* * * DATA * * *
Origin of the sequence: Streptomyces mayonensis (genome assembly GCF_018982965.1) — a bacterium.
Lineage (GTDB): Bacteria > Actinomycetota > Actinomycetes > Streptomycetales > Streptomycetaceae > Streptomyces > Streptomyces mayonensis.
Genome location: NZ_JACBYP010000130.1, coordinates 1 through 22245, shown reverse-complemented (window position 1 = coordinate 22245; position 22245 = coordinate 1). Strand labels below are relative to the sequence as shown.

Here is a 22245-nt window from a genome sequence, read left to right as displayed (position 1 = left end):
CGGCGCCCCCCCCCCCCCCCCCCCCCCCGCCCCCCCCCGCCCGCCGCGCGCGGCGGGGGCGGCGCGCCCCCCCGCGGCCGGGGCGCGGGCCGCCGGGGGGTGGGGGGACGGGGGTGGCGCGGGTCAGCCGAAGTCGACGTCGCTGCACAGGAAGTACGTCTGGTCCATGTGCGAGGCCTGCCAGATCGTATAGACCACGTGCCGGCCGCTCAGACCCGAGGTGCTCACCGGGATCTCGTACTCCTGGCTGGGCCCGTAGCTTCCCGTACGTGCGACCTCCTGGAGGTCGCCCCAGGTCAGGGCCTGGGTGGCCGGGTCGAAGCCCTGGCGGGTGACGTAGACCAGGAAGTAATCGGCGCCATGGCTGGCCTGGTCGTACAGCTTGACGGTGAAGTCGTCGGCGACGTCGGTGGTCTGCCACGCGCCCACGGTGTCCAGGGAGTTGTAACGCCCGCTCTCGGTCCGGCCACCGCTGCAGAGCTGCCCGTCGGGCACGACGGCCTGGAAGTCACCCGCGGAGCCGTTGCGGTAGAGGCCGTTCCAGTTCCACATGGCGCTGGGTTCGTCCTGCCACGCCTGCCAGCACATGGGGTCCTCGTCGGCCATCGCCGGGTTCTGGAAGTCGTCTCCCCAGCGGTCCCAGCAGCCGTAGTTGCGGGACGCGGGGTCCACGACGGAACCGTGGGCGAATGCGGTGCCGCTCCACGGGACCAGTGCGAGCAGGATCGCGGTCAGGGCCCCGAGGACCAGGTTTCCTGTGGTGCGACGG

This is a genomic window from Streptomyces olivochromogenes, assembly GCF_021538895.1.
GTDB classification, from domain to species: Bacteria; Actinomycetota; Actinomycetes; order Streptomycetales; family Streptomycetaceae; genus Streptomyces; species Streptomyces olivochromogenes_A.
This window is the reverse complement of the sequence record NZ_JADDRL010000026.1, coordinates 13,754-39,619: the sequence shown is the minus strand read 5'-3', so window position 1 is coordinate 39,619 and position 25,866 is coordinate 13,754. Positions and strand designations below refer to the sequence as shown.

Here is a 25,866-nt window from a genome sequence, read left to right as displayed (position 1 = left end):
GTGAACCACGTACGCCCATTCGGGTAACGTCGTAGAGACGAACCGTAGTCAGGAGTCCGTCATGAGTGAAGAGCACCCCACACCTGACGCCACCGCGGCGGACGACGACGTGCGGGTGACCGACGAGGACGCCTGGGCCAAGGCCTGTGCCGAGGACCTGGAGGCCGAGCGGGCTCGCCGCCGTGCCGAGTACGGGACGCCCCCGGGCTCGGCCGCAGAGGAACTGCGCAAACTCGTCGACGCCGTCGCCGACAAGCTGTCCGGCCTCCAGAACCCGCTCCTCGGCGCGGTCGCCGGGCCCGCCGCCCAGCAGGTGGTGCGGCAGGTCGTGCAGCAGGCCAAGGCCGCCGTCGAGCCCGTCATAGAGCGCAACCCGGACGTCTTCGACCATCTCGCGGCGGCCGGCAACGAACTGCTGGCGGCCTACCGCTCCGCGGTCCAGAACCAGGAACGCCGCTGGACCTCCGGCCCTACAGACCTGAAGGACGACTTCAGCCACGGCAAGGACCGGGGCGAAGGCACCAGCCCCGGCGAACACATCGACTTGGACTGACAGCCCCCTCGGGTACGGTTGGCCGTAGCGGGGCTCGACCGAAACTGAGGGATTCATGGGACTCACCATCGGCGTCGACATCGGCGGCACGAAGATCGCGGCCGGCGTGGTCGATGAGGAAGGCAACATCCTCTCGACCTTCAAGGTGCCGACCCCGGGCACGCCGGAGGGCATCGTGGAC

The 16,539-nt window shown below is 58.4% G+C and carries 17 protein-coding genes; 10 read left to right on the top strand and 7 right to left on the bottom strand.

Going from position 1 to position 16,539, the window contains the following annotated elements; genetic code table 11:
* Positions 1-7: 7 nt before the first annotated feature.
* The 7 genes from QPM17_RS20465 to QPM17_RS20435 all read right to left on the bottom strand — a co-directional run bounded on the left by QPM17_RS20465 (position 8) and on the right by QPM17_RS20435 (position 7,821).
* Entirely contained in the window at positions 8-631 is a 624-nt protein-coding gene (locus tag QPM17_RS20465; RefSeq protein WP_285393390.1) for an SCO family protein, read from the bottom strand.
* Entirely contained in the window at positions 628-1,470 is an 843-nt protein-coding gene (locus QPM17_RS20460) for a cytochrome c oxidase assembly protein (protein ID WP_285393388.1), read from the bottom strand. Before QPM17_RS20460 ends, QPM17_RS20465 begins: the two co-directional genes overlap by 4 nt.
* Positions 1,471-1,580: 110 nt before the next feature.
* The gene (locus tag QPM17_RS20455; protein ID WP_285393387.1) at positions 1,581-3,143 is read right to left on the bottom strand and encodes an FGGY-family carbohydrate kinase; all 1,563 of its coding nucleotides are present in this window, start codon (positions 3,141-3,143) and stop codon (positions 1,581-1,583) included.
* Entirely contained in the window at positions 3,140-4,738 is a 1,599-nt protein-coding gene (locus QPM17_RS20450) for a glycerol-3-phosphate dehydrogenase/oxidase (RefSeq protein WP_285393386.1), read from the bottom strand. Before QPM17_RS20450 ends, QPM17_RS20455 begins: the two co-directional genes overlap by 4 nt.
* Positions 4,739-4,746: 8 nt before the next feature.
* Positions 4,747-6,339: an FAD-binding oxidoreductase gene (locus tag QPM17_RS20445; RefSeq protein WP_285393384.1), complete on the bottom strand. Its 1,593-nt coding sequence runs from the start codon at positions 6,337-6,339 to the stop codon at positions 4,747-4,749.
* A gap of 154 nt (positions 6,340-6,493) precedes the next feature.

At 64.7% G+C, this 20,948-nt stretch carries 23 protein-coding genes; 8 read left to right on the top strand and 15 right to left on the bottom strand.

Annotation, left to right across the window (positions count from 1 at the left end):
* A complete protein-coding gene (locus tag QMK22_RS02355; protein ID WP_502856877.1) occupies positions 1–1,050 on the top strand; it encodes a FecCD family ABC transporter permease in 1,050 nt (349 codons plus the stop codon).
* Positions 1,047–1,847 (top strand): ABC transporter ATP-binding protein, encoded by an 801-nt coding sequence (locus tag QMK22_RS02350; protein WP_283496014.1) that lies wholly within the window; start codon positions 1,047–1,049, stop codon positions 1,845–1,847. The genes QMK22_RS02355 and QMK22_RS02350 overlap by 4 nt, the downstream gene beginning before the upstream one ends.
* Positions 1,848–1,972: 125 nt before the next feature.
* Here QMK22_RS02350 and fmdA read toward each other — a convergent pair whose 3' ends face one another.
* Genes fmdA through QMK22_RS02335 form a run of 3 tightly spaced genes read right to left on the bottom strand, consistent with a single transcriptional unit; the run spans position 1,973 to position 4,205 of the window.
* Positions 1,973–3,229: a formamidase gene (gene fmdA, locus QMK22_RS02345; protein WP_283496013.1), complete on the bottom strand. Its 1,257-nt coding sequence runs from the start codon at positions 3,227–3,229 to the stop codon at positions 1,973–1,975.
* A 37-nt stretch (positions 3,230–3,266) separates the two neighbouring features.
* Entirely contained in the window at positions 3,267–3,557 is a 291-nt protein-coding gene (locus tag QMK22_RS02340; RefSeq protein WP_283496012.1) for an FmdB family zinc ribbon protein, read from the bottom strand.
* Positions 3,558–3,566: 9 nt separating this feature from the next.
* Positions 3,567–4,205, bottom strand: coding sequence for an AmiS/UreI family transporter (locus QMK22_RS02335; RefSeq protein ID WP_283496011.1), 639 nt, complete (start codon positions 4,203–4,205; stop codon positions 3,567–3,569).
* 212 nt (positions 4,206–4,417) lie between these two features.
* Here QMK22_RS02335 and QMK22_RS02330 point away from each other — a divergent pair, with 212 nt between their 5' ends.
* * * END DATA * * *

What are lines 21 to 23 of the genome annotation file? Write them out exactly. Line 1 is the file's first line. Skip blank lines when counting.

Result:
* Positions 4,747-6,339: an FAD-binding oxidoreductase gene (locus tag QPM17_RS20445; RefSeq protein WP_285393384.1), complete on the bottom strand. Its 1,593-nt coding sequence runs from the start codon at positions 6,337-6,339 to the stop codon at positions 4,747-4,749.
* A gap of 154 nt (positions 6,340-6,493) precedes the next feature.

At 64.7% G+C, this 20,948-nt stretch carries 23 protein-coding genes; 8 read left to right on the top strand and 15 right to left on the bottom strand.